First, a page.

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A new poll suggests most Canadians feel they’re less safe now than they were before the COVID-19 pandemic, and most think the provincial and federal governments are doing a poor job of addressing crime and public safety.

In an online survey, Leger and the Association for Canadian Studies asked how the level of crime and violence in a respondent’s home community today compares to how it was before the pandemic began in early 2020.

Nearly two-thirds of those who took the survey said they feel things are worse – with 32 per cent saying crime and violence has gotten “much worse” and 32 per cent saying it is “a little worse.”

A quarter of respondents said the situation hasn’t changed, and 8 per cent said they don’t know. Just 2 per cent of people said the situation is “a little better.”

Women living in urban areas were more likely to report that things are worse today.

Those in B.C. were most likely to say crime and violence are worse since the pandemic hit, at 72 per cent, while people in Quebec were least likely to say so, at 54 per cent. Quebeckers were most likely to say things have not changed.

However, when asked whether they experienced, witnessed or knew someone who experienced a series of unsafe situations – from vandalism to theft to physical assault – a large majority of respondents said they didn’t.

The most common type of unsafe situation people reported was “aggressive behaviour,” which the survey identified as issuing threats, yelling or causing someone to fear for their safety. Of those surveyed, 20 per cent said they’d experienced such behaviour and 19 per cent said they feared for their safety at least once in the last six months.

Five per cent of respondents said they were the victim of a physical assault, and 5 per cent said they were the target of a hate crime, while 20 per cent said they knew someone who had been assaulted and 17 per cent said they knew the victim of a hate crime.

According to the most recent data from Statistics Canada, overall police-reported crime rates were virtually unchanged in 2021 as compared to 2020, the first year of the pandemic.

Non-violent crime, including break-ins, thefts and robberies, declined in both 2020 and 2021.

In contrast, violent crime rose by 5 per cent in 2021, mostly because of a 27-per-cent increase in hate-motivated crimes and higher rates of reported sexual assault.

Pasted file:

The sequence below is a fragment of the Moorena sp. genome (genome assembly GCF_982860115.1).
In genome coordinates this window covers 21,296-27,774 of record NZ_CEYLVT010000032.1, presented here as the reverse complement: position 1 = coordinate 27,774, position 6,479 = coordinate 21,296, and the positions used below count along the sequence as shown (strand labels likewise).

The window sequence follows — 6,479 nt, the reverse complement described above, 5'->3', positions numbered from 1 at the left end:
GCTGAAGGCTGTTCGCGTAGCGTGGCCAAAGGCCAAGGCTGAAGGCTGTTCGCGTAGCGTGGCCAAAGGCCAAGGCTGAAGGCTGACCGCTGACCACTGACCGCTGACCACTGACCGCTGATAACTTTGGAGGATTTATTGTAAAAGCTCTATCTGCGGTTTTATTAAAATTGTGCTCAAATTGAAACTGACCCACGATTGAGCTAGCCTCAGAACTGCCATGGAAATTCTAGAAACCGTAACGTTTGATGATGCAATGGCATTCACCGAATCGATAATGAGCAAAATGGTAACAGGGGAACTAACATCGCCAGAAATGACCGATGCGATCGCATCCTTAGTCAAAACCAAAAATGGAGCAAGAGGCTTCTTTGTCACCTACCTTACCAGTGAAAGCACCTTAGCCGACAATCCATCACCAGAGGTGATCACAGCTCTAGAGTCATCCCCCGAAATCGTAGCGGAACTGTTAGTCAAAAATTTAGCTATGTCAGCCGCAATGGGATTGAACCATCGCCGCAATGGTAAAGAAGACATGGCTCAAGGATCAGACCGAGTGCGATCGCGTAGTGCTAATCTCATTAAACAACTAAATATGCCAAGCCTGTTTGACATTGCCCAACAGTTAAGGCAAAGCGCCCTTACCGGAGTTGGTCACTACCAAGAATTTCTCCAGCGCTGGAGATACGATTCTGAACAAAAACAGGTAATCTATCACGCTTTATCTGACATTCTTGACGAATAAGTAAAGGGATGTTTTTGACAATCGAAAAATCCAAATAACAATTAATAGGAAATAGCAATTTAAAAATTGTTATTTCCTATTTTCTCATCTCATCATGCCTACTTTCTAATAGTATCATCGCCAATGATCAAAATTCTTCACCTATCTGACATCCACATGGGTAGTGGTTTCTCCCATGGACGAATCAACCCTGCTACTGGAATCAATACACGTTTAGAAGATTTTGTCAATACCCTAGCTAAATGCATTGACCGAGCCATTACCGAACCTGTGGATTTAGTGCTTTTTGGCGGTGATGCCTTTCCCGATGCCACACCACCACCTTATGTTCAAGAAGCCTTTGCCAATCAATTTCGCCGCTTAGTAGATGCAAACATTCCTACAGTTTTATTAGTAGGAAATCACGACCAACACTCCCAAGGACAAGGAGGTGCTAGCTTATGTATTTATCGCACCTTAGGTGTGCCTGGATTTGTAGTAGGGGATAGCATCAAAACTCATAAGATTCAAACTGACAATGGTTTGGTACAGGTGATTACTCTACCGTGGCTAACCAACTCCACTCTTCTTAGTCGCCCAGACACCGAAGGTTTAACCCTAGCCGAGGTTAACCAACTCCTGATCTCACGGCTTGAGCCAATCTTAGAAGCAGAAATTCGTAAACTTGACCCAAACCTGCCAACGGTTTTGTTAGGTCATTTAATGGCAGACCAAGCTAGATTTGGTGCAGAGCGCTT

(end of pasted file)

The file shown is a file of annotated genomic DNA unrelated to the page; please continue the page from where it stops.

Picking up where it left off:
Incidents of harassment and threatening behaviour have been steadily increasing since 2017, StatsCan says, and there was notable growth in this type of report since the onset of the pandemic.

More than half of those polled by Leger said they think law enforcement and their city or municipality are doing a good job addressing the issue of public safety, but only 39 per cent said the same about their provincial government, and just 33 per cent gave the federal government a passing grade.

People over the age of 55 and those living in Quebec were most satisfied with law enforcement, while fewer than half of Atlantic Canadians felt police were doing a good job.

Ontario residents were least satisfied with the performance of their provincial government, and people from Manitoba and Saskatchewan were least happy with the federal government.

The survey also asked whether stricter gun control would make people feel more safe. It found that 47 per cent of respondents said that would make them feel safer, and 42 per cent said it wouldn’t change how they feel.

Statistics Canada data show that the number of Criminal Code firearm offences across the country has been on the rise for years, including during the pandemic.

Asked for their opinion about a list of actions to make communities safer, respondents overwhelmingly called for tougher penalties for people found guilty of committing violent offences and for better mental-health supports, with those options getting 81 per cent and 79 per cent support, respectively.

Three-quarters of those polled said more police would help, and 72 per cent said addressing the housing crisis would make communities safer.

In total, 1,517 people took the survey between April 6-10. The poll cannot be assigned a margin of error because online surveys are not considered truly random samples.

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